"If all goes as expected with the surgery and the rehab is successful, Manny could be back training in about six months.

"At that point, he will be regaining strength and endurance, and competition is reasonable within nine months to a year. But this is a severe enough tear that it won't heal without being repaired."

A joint statement issued by promoters Top Rank Boxing said: "During training, Manny Pacquiao suffered a right shoulder injury. Manny went to see world-class doctors, partners in the prestigious Kerlan Jobe Orthopedic Clinic, who performed tests and, in consultation with Manny, his promoter, and his advisors, concluded that with short rest, treatments, and close monitoring, Manny could train and, on May 2, step into the ring against Floyd Mayweather.

"Manny’s advisors notified the United States Anti-Doping Agency (“USADA”) of the shoulder injury and the treatments being proposed by the doctors during training and on fight night. USADA spoke to Manny’s doctors twice, investigated, and confirmed in writing that the proposed treatments, if used, were completely allowed. The medication approved for fight night was a non-steroidal anti-inflammatory (Toradol).

 "Manny continued to train and his shoulder improved, though not 100%. This is boxing, injuries happen, and Manny is a warrior. Again, in consultation with his doctors, promoter and advisors, Manny decided to proceed with the fight anticipating that he could receive his pre-fight treatment. That specific treatment had been approved by USADA in writing at least 5 days before the fight.

"On his pre-fight medical form filled out earlier in the week, Manny’s advisors listed the medications that Manny used in training and the medications that might be used on fight night. A few hours before he was expected to step in the ring, when Manny’s doctors began the process, the Nevada Commission stopped the treatment because it said it was unaware of Manny’s shoulder injury.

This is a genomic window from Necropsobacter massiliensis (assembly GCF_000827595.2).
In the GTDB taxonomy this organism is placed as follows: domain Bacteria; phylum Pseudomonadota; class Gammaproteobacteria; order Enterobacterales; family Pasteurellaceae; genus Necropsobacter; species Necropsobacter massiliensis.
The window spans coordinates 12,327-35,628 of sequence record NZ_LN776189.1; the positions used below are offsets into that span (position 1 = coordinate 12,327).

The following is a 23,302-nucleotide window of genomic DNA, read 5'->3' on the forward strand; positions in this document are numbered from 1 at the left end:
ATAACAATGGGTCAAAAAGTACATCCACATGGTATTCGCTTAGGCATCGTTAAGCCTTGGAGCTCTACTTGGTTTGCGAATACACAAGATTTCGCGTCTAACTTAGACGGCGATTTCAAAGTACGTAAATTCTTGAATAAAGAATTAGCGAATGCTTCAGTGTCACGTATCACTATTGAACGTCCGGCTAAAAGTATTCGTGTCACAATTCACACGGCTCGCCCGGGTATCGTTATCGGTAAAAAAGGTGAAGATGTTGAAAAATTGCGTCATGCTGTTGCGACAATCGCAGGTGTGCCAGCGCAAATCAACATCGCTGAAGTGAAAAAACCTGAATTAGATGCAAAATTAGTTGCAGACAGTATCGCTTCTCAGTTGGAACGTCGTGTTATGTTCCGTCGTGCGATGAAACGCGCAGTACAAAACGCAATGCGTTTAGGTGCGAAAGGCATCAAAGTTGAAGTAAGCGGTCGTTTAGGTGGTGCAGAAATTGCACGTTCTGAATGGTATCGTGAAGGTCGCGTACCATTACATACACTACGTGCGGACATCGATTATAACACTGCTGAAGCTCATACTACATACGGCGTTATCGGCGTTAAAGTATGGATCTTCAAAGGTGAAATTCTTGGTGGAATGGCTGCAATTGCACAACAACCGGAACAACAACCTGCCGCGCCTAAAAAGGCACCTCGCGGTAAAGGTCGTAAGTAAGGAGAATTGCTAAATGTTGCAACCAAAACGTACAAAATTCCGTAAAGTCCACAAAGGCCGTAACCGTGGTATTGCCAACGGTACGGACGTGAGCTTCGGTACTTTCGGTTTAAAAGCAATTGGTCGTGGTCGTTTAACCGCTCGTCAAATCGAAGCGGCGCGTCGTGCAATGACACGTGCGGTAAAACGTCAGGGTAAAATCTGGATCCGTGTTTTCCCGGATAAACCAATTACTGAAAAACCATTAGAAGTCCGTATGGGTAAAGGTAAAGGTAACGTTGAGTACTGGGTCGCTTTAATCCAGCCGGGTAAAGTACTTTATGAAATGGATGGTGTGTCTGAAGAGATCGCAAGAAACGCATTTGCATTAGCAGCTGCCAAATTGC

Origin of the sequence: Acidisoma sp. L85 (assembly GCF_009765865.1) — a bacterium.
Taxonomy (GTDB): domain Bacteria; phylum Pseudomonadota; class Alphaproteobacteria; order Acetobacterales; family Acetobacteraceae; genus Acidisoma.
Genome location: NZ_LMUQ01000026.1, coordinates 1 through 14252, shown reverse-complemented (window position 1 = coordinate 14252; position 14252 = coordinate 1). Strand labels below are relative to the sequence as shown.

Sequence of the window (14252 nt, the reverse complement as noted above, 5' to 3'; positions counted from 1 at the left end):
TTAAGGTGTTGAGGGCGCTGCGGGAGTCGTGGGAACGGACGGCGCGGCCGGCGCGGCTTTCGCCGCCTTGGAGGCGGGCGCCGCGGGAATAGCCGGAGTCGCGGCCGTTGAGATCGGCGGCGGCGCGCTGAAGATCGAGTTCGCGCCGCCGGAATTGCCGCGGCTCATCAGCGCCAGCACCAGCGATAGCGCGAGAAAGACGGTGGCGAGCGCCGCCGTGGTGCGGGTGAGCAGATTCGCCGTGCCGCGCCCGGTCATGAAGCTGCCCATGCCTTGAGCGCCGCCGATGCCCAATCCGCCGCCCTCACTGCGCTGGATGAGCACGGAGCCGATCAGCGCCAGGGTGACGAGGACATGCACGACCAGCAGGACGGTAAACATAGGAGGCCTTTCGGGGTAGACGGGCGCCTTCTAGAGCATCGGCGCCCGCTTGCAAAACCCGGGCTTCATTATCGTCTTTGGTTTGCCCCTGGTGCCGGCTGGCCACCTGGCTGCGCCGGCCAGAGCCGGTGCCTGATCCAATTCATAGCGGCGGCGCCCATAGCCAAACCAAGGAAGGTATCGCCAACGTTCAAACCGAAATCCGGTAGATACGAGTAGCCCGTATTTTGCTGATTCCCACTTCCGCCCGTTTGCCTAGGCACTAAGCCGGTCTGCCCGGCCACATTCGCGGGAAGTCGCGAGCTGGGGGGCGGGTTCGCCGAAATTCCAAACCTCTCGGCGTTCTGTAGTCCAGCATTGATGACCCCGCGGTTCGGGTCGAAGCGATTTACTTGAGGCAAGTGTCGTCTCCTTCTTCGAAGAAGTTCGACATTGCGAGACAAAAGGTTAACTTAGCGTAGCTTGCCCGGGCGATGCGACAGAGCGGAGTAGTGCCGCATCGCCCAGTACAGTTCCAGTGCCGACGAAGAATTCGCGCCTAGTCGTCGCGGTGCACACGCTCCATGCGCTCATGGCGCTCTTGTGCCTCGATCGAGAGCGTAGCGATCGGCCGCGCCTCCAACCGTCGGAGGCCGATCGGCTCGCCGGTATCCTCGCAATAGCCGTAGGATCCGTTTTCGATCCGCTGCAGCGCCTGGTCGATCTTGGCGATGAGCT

"This was disappointing to Team Pacquiao since they had disclosed the injury and treatment to USADA, USADA approved the treatments, and Manny had listed the medication on his pre-fight medical form.

 "Also, USADA had provided a copy of its contract with the fighters to the Commission. An hour before the fight, Manny’s advisors asked the Commission to reconsider and the director of USADA advised the Commission that USADA had approved the fight-night treatment, but the Commission denied the request.

"With the advice of his doctors, Manny still decided to proceed with the fight. His shoulder wasn’t perfect but it had improved in training camp.

"However, as Manny has said multiple times, he makes no excuses. Manny gave it his best."

USADA's Travis Tygart responded by saying that the agency was "only a third party to the fight, charged only with testing the fighters for banned substances in training and the night of the bout."

"It was not an anti-doping issue," Tygart told AP. "The real question is why his camp checked 'no' on the disclosure.

"Either they made a terrible mistake not to follow the rules, or they were trying not to give information to the other side. I'm not sure there's a middle ground."